At last week’s World Energy Engineering Congress (WEEC), I had the opportunity to interview former President Bill Clinton – both on stage and backstage – on a variety of energy topics. Clinton has a deep understanding of global energy matters, in part from the work of the Clinton Climate Initiative.
On the conference stage, we talked about energy policy, success stories, financing, and the future of energy. Clinton believes – as I do – that green energy is near a tipping point.
Clinton said that we are on the verge of a major economic shift in energy, which he likened to the cell phone’s displacement of the land-line phone. Based purely on economics, renewable energy can become the default choice. But we must adjust our 100-year-old approach to specifying and building fossil-fueled power plants. Instead of “why do renewable energy?,” the question should be ”why not?” With numerous data points, Clinton reinforced this point.
New Financial Approach Needed
We also need to adjust our financial approach to implement clean energy. For example, solar energy plants have a similar finance model as hydro-electric dams – the upfront cost is high but the long-term operating costs are low and the fuel is essentially free (and green). As many of energy managers know, the upfront costs can be financed to create net-positive cash flow. Other countries are implementing this model for solar because it makes sense and does not force the stakeholders to purchase fossil fuels (and possibly carbon credits/taxes). If U.S. utilities don’t get on board with the new way of thinking, we will fall further behind.
Clinton and I talked about a wide variety of support initiatives and how investment firms are finally getting seriously interested in the 15% to 30% ROIs that are consistently available from energy efficiency projects. Clinton mentioned that great transformations are needed to help the system adjust to the new and better way of evaluating and installing projects. For example, performance contracting, on-bill repayment, and other solutions not only make environmental sense, but also are cash flow positive. Some of these business models are very similar to the way many people pay for their cell phone via financing/leasing over a two-year contract.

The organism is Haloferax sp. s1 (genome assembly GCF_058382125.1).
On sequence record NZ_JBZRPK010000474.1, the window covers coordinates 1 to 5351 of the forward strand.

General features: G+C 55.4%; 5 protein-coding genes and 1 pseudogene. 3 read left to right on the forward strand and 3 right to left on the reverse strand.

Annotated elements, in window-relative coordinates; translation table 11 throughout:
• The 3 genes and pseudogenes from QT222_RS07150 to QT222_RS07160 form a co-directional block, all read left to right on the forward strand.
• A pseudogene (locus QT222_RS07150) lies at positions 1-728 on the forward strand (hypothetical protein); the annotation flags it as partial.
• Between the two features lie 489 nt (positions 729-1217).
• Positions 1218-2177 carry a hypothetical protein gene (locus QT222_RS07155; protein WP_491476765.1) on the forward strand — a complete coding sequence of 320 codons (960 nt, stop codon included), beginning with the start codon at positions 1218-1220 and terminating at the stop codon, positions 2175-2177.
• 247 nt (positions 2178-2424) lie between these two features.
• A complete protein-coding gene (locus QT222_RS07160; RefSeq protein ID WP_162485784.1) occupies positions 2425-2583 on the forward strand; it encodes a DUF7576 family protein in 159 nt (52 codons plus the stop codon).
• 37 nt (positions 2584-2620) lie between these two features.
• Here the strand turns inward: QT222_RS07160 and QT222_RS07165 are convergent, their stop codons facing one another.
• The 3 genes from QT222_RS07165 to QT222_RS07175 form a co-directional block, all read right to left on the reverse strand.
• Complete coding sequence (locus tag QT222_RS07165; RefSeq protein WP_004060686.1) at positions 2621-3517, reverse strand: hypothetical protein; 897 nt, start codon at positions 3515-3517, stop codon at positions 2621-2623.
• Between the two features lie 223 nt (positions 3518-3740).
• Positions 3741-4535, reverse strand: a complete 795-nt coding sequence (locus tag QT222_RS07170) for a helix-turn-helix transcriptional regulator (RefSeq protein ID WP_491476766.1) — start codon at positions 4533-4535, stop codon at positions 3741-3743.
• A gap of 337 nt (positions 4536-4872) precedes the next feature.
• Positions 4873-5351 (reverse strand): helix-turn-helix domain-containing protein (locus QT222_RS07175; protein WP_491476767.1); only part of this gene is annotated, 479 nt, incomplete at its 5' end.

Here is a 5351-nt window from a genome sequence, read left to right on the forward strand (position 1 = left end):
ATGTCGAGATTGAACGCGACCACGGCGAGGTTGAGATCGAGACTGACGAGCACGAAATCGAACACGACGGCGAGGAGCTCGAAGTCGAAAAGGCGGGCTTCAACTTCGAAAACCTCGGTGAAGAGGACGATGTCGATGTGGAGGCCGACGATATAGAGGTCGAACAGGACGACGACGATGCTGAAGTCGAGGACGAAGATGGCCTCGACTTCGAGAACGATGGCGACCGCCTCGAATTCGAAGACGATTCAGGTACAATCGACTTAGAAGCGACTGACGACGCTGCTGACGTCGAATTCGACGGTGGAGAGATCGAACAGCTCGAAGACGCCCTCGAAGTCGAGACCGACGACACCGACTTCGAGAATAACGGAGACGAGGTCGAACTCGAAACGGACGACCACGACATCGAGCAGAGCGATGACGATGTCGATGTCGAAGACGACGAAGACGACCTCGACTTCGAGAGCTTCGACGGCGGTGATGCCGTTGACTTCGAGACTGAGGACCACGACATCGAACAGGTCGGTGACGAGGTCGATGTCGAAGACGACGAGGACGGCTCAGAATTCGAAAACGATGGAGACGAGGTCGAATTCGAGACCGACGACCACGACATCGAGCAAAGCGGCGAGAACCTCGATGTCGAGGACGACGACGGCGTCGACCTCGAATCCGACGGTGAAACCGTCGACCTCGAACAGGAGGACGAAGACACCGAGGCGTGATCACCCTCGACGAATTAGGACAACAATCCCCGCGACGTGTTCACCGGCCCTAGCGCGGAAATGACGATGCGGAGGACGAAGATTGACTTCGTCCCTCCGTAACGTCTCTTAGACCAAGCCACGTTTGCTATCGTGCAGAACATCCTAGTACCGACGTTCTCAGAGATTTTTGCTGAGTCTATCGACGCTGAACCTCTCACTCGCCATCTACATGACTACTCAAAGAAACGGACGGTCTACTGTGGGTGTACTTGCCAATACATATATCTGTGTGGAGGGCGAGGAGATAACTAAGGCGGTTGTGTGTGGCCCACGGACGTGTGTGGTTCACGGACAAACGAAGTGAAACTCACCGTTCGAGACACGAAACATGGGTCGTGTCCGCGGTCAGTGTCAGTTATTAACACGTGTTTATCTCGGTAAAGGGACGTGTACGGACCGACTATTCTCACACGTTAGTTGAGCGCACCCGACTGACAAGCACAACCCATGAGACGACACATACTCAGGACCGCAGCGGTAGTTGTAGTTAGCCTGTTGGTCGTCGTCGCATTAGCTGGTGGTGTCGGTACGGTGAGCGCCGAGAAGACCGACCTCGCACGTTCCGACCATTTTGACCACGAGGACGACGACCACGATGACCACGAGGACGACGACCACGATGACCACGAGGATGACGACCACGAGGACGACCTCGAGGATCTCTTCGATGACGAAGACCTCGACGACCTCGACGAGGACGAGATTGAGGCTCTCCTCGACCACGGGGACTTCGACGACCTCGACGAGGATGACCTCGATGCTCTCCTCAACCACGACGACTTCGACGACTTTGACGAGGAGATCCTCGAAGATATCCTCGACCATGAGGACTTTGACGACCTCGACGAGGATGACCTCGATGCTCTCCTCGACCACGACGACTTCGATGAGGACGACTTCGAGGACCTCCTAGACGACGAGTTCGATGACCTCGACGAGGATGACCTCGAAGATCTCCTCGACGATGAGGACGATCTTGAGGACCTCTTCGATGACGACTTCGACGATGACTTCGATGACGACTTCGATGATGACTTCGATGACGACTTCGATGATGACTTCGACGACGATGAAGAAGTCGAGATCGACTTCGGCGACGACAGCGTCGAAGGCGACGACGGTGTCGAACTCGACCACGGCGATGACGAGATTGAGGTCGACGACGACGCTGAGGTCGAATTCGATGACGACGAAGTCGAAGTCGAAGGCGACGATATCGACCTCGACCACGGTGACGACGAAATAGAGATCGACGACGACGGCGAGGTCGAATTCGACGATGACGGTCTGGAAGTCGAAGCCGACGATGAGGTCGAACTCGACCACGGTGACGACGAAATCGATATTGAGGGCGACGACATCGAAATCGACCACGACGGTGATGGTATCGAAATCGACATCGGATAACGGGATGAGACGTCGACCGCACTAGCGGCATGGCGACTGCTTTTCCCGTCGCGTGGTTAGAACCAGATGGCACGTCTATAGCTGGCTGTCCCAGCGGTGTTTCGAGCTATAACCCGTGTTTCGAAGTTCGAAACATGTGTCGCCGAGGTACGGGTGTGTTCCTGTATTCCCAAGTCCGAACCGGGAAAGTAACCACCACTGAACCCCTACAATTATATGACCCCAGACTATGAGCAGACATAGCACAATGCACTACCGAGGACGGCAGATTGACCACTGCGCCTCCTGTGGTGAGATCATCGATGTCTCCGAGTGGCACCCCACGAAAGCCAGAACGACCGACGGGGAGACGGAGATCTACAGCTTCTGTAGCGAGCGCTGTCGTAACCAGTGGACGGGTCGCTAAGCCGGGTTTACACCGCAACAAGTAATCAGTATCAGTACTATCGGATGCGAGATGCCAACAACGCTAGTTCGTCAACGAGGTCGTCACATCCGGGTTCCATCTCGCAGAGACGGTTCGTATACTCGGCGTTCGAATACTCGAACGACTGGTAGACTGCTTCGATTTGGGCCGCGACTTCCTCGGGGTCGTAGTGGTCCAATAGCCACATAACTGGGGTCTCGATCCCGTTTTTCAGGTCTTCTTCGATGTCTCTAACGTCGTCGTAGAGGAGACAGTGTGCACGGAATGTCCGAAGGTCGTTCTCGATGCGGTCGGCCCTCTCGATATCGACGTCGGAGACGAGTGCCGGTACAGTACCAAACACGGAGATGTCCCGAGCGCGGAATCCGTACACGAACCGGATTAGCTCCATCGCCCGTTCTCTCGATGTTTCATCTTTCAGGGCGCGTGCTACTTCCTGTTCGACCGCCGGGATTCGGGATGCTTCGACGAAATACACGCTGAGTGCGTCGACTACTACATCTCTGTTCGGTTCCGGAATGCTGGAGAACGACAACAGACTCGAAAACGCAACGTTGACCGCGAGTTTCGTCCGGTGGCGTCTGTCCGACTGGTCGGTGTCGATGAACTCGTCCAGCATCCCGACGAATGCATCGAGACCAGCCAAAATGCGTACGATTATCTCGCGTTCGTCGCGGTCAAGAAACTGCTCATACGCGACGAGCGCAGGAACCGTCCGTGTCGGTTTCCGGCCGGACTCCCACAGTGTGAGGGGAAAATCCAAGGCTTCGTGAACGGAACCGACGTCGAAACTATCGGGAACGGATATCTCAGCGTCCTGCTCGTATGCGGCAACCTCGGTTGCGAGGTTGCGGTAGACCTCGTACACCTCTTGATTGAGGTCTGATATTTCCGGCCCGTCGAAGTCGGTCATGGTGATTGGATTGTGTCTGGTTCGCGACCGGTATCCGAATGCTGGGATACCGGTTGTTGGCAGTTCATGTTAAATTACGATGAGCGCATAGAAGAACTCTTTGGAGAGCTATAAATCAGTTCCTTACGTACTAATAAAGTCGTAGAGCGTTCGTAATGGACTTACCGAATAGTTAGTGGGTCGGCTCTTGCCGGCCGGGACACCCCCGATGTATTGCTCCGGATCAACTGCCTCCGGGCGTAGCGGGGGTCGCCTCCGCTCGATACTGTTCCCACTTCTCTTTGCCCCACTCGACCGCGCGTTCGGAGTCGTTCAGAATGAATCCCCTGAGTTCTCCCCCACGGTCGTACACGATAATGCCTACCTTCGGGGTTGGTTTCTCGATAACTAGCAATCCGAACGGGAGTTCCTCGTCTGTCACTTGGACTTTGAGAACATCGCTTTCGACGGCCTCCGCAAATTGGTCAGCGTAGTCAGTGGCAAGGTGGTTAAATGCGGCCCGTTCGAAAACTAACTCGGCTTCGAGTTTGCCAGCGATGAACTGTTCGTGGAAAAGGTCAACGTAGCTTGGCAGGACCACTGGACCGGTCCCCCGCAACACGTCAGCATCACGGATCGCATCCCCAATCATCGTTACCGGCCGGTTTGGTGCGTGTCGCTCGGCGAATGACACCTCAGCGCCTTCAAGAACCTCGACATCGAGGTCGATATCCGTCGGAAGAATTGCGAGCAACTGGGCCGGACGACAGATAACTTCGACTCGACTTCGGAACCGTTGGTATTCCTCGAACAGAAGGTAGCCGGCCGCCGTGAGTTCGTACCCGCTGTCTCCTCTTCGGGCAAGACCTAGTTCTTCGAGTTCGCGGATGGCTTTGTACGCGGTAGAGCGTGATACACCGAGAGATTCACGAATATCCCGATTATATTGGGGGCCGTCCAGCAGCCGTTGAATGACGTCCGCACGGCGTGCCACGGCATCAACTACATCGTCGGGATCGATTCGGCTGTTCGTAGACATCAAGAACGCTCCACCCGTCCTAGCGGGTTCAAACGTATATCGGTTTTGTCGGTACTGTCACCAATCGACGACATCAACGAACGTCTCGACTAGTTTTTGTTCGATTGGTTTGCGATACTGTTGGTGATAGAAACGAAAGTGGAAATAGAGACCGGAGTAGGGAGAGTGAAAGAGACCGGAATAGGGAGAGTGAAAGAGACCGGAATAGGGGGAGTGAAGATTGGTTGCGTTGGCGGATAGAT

We talked about how his success with the Clinton Foundation could be modeled and replicated to bear fruit for energy management. Clinton has been able to get people to debate and develop mutually beneficial solutions that have helped over 435 million people in 150 countries. That means his foundation has affected about 1 in 14 people on the planet.
However, for the cooperation model to work, we energy managers – the “how to” crowd, according to Clinton – must make it simple for people to see the benefits of green energy. Energy managers need to be better communicators and listeners in order to get more efficiency projects approved.
I asked the President how we can de-politicize energy and environmental issues in the U.S. Clinton answered my question with this point: “We must remember that all people share 99.5% of the same DNA, yet we spend most of our time debating about how we are different.” If we can recognize that we (Democrats and Republicans) are very much the same, perhaps we can work through the energy-environmental issues towards a healthier planet.
In his autobiography, Clinton wrote that his most important job was to be a father, so naturally my final question was about how it felt to be a grandfather. He was quite emotional in his response about his increased commitment to make the world a better place and to inspire many to take a step further. He feels lucky to have lived long enough to meet his granddaughter, in particular because he never got the privilege to meet his biological father, a World War II veteran who drowned in a car accident three months before the president was born.
Backstage, before our conference session, I talked with Clinton for a few minutes. I’ve had the privilege to interview Governor Arnold Schwarzenegger and T. Boone Pickens but I found Clinton’s charisma and intellect to be rare. I started the conversation by thanking him for his student loan policies that enabled my wife to go to college (where we met). He was instantly able to recall specific details about the basketball coach at the college at that time, whom he knew, and recalled precisely when the coach’s wife had passed away.
My interview with Clinton, and my recent induction into the Energy Manager Hall of Fame, have reinforced for me an insight that I would like to share: Seek and surround yourself with good mentors and listen to them.